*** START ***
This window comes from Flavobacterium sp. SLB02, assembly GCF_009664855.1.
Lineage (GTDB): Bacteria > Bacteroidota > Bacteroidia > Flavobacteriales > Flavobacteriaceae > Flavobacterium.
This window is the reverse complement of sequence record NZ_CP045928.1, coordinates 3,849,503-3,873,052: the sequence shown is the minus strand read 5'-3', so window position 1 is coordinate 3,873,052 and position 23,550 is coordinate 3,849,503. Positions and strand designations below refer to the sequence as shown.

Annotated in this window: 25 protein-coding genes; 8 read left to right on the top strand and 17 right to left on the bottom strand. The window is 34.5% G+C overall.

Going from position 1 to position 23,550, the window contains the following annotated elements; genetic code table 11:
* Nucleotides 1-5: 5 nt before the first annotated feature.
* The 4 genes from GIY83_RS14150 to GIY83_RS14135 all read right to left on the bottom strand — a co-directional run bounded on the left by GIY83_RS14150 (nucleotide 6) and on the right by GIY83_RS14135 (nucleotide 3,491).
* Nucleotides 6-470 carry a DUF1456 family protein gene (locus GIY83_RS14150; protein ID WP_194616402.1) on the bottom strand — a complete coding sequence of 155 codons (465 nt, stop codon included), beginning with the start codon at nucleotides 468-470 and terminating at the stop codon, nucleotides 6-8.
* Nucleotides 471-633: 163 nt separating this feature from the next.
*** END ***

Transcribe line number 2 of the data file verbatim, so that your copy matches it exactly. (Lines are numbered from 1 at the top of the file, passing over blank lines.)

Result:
Lineage (GTDB): Bacteria > Bacteroidota > Bacteroidia > Flavobacteriales > Flavobacteriaceae > Flavobacterium.